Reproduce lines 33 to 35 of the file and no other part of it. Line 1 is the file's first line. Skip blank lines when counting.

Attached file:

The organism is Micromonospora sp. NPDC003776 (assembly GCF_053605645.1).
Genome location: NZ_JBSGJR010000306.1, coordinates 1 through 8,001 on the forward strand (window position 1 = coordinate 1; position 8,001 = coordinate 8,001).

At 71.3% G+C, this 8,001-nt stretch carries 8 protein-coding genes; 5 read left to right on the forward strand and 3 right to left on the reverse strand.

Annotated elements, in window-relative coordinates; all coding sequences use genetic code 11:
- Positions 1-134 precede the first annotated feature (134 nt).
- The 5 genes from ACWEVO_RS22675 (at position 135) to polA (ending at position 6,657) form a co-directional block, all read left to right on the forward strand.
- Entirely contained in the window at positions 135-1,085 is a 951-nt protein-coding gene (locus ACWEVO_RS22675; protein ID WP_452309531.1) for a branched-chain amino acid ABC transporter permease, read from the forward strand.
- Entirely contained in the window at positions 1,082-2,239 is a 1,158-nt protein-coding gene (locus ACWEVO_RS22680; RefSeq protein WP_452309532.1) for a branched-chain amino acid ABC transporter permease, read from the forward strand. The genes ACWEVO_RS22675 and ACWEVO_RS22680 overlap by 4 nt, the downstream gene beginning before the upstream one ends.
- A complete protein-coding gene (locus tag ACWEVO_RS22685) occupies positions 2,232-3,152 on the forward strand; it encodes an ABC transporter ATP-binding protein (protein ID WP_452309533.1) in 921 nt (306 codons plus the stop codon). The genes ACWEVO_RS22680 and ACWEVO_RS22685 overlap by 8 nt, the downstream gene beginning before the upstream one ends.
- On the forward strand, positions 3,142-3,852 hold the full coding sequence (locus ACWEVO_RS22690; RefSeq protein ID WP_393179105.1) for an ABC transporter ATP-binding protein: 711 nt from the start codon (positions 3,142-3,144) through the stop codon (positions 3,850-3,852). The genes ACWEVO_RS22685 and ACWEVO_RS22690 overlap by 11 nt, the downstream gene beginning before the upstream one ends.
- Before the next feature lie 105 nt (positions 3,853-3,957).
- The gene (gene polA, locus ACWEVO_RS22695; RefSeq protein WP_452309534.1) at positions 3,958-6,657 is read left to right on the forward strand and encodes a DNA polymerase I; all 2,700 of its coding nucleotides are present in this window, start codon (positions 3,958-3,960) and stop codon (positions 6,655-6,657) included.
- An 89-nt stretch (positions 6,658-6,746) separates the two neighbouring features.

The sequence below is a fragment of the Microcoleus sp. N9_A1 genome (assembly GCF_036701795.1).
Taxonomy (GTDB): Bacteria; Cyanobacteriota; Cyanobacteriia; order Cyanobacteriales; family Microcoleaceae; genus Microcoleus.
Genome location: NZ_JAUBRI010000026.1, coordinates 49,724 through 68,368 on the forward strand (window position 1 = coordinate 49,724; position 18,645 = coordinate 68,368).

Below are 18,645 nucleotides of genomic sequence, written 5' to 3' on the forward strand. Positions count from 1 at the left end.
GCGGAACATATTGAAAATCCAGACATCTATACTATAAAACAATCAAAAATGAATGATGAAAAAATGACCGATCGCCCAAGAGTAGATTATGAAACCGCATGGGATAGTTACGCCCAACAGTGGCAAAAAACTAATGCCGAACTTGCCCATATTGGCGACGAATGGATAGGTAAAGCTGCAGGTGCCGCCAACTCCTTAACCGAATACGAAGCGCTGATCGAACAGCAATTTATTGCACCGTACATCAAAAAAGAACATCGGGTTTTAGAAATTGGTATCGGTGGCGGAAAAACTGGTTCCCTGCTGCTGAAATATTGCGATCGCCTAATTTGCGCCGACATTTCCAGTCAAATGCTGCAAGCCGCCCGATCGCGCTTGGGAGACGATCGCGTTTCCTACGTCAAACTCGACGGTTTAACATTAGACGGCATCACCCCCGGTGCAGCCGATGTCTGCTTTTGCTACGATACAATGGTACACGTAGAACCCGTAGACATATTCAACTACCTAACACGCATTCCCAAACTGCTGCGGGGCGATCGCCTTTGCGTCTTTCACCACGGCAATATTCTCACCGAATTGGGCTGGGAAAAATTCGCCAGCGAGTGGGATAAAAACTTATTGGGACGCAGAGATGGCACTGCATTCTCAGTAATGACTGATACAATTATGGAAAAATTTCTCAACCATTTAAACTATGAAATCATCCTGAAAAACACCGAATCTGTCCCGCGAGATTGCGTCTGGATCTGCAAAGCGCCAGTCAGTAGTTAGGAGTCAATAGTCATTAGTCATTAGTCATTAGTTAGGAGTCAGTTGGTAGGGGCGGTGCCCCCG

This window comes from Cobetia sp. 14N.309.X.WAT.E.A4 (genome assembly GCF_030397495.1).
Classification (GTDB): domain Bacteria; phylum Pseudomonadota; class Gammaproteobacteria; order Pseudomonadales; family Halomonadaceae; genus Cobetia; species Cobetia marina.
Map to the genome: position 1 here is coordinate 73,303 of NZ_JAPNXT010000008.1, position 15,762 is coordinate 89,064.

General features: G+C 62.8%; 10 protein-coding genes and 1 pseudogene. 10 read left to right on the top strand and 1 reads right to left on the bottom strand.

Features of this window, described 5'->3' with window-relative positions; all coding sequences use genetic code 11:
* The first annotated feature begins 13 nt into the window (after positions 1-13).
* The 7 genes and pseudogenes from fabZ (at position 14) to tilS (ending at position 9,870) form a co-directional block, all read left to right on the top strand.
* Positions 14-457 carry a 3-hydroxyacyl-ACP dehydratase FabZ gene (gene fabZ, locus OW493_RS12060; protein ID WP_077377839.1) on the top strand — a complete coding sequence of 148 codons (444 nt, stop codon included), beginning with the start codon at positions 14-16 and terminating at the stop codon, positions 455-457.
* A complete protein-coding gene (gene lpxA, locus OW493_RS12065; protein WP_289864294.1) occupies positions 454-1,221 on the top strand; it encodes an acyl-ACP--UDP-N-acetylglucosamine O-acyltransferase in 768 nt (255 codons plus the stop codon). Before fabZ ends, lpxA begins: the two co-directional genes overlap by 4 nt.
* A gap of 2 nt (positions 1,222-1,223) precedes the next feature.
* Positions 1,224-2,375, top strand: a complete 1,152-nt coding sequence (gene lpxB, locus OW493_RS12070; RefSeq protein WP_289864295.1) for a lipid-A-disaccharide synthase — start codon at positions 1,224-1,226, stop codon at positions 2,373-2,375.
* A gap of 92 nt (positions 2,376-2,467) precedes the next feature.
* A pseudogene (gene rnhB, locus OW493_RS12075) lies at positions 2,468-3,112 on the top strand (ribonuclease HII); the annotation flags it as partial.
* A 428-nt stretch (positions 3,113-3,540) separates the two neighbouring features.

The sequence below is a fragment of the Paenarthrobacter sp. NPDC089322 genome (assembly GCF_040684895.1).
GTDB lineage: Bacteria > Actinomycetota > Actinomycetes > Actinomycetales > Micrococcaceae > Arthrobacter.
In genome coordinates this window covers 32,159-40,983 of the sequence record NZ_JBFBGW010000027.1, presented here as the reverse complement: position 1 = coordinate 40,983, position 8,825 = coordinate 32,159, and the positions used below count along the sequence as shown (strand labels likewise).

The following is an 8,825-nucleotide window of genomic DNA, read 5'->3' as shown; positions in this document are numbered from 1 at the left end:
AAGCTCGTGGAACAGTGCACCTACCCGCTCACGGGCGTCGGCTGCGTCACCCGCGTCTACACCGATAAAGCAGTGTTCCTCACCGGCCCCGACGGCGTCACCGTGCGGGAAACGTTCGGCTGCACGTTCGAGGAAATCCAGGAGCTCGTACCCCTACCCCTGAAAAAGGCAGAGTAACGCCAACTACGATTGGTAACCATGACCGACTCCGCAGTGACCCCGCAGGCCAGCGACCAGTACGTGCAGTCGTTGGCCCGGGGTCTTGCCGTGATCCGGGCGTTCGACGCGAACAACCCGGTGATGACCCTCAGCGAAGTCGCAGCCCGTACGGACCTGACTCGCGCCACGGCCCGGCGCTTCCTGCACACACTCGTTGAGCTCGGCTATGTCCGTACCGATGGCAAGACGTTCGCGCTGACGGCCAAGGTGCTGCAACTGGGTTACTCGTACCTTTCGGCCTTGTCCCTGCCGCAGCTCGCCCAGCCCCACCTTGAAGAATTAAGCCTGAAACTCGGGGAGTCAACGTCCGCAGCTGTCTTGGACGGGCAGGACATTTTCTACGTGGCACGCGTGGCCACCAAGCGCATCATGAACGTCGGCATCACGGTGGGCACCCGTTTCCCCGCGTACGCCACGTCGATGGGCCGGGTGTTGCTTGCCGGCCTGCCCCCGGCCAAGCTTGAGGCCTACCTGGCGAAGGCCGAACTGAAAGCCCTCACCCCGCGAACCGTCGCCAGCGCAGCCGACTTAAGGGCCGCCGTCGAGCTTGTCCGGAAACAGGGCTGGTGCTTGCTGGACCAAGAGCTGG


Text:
The sequence below is a fragment of the Paenarthrobacter sp. NPDC089322 genome (assembly GCF_040684895.1).
GTDB lineage: Bacteria > Actinomycetota > Actinomycetes > Actinomycetales > Micrococcaceae > Arthrobacter.
In genome coordinates this window covers 32,159-40,983 of the sequence record NZ_JBFBGW010000027.1, presented here as the reverse complement: position 1 = coordinate 40,983, position 8,825 = coordinate 32,159, and the positions used below count along the sequence as shown (strand labels likewise).